How to fight fatigue as the days get shorter

Tips for workers and employers on staying alert at work

How to fight fatigue as the days get shorter

Cold, dark mornings, darker afternoons and early evenings characterize the late autumn. Workers may think that feeling tired or rundown is a symptom of the season, but any number of other factors may be causing the fatigue they are experiencing.

Fatigue is the state of feeling very tired, weary or sleepy as a result of too little sleep, prolonged mental and physical work, or extended periods of stress or anxiety. Boring or repetitive tasks can intensify feelings of fatigue. Fatigue can impact work performance. Some studies have shown that when workers have slept for less than five hours before work or when workers have been awake for more than 16 hours, their chance of making a mistake at work due to fatigue is significantly increased.


Here are some tips for fighting fatigue:


For workers:

•Eat a healthy diet that promotes longer-lasting energy. Complex carbohydrates (green vegetables, beans, grains) are preferable to simple carbohydrates (sugars). Avoid fatty foods and junk food.

•Adopt a steady exercise routine that includes cardiovascular, muscle strengthening and flexibility workouts.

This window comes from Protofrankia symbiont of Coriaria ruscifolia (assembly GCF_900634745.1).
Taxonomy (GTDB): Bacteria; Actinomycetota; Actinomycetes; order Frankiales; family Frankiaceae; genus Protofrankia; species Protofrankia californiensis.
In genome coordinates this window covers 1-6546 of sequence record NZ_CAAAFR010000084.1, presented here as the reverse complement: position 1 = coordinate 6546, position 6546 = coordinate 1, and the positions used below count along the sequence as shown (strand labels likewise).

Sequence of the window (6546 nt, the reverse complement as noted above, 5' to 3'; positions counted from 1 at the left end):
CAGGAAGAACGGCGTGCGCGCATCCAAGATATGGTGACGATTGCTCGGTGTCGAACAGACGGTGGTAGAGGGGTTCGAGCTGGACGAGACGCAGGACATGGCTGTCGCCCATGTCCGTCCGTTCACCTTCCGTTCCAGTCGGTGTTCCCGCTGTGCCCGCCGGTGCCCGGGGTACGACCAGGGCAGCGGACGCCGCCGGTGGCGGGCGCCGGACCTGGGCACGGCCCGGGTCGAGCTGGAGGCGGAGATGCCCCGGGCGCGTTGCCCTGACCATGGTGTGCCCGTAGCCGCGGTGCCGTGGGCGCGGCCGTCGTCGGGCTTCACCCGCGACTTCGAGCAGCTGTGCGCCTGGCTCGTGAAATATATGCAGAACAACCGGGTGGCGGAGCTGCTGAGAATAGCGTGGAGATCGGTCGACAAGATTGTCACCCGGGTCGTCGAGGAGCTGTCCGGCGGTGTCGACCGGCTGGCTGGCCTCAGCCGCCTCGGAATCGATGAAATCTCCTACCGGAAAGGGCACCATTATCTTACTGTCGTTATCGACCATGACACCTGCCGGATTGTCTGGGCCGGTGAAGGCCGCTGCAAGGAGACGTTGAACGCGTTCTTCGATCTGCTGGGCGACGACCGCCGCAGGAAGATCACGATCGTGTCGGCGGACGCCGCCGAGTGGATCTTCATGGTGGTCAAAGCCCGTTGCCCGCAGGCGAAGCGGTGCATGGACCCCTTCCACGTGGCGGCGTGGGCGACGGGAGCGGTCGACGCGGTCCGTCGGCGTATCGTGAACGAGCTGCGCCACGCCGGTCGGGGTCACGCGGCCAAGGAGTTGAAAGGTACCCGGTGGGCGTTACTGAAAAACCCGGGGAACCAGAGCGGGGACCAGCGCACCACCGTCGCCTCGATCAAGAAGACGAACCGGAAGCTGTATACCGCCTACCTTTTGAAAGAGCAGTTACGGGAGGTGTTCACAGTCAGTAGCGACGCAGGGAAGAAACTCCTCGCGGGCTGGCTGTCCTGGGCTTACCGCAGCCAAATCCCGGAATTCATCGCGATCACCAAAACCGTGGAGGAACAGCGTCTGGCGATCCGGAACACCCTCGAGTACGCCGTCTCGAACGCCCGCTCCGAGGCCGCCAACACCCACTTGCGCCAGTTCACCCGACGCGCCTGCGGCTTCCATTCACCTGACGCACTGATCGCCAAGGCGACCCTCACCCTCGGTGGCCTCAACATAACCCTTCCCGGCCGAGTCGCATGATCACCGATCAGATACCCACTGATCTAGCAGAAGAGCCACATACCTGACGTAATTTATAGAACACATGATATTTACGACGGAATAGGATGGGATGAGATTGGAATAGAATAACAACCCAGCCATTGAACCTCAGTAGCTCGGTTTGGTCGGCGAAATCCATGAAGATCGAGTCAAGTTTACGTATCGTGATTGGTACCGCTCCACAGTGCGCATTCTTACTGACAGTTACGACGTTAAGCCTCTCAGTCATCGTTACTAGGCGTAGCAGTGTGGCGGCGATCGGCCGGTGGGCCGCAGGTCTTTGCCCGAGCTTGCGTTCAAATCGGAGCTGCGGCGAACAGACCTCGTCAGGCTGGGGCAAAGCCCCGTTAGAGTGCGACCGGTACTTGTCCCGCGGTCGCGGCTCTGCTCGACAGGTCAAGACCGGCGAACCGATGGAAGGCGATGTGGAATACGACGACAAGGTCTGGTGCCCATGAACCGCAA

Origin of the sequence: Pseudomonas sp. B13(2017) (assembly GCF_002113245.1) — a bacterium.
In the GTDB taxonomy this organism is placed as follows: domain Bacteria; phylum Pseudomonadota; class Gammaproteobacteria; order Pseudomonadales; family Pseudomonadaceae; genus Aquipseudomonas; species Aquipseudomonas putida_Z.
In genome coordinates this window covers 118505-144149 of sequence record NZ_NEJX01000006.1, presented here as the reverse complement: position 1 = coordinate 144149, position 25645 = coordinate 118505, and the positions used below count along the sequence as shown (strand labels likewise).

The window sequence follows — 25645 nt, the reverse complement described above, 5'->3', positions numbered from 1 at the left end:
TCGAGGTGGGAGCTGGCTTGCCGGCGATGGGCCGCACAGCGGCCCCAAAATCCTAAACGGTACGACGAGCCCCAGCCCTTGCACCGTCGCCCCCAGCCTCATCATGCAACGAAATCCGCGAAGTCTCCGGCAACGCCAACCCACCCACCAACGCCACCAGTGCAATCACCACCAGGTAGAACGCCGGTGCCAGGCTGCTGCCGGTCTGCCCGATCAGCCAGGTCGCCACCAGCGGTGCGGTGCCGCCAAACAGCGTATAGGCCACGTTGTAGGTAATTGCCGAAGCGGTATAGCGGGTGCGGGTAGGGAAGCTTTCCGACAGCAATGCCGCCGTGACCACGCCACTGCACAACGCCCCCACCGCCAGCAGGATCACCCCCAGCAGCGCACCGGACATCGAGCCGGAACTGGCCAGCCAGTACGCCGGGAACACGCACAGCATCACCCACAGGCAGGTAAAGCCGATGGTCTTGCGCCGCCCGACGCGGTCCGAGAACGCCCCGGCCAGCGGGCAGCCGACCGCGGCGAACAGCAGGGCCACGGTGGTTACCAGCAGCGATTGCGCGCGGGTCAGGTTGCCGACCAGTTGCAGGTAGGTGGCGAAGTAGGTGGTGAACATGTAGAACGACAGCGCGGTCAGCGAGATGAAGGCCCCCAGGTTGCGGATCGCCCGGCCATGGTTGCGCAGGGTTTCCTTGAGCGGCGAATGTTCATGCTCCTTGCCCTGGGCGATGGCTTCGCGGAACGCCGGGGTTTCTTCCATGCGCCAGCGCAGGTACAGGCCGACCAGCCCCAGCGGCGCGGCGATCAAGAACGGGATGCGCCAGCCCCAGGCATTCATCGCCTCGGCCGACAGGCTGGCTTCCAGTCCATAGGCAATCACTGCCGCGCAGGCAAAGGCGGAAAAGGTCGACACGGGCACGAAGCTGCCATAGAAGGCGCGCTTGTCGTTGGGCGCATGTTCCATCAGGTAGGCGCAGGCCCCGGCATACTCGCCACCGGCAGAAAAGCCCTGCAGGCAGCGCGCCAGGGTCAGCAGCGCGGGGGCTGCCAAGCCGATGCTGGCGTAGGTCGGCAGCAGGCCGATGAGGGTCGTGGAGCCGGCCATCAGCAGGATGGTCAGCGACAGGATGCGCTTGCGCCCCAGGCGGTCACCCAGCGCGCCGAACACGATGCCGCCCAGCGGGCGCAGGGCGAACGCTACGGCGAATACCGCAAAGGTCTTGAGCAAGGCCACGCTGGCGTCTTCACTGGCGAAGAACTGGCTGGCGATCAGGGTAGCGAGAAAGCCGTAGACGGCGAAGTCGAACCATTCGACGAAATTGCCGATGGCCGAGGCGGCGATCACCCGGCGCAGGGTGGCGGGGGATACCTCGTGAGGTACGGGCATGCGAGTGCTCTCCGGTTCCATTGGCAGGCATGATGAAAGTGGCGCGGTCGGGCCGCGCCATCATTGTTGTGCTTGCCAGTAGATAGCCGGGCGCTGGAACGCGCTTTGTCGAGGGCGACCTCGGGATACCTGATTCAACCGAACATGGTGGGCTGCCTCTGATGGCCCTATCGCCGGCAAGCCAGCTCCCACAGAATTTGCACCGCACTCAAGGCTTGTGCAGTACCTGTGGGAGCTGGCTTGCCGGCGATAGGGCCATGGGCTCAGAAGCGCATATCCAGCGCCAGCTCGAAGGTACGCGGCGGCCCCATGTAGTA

•Try to get at least 7.5 – 8.5 hours of sleep per night. Try to go to bed and get up at the same time every day.

•Stay positive. Make a conscious effort not to be overwhelmed by negative circumstances.

•Avoid driving if you are tired, especially in inclement weather when road conditions are hazardous, and visibility is limited.

•Avoid excessive noise.


For employers:

•Make sure the work environment does not promote fatigue. Try to avoid dim lighting, toasty warm temperatures and excessive noise.

•Vary job tasks to eliminate repetition or long periods of boring, monotonous work.

•Incorporate and encourage taking breaks.

•Train workers on the importance of getting enough rest and how to achieve work-life balance.

•Introduce shorter shifts, and rotate shifts in the direction of the sun (morning, afternoon, night, in that order).